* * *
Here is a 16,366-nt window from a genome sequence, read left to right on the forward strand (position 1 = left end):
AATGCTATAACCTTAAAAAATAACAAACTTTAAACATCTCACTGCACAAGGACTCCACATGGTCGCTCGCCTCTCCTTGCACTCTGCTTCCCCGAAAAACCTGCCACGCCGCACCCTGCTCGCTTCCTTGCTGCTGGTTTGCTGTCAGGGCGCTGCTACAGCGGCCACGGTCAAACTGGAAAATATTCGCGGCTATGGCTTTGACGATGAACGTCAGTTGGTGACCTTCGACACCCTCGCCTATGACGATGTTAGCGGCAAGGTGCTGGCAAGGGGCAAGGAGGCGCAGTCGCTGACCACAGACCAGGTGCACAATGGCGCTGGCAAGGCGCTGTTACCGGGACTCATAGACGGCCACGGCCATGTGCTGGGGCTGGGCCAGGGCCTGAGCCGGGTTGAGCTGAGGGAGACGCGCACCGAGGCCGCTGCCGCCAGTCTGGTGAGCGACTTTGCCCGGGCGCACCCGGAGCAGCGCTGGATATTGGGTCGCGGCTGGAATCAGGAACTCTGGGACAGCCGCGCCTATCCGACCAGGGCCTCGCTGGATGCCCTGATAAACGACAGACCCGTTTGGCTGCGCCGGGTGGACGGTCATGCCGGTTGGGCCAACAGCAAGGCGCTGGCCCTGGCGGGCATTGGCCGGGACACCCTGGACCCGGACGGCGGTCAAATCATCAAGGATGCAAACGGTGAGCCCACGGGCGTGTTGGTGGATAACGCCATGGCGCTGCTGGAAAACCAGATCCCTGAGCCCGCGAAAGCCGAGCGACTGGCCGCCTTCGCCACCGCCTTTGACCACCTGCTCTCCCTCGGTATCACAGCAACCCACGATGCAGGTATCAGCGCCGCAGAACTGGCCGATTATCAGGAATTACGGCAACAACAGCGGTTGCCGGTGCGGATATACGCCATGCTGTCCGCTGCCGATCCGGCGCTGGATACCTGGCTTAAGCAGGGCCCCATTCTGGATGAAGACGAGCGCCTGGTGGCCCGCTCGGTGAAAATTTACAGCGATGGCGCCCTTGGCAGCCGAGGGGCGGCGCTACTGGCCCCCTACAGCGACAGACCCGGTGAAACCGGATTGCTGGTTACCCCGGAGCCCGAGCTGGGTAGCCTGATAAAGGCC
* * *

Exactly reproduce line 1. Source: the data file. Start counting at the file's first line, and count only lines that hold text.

Here is a 16,366-nt window from a genome sequence, read left to right on the forward strand (position 1 = left end):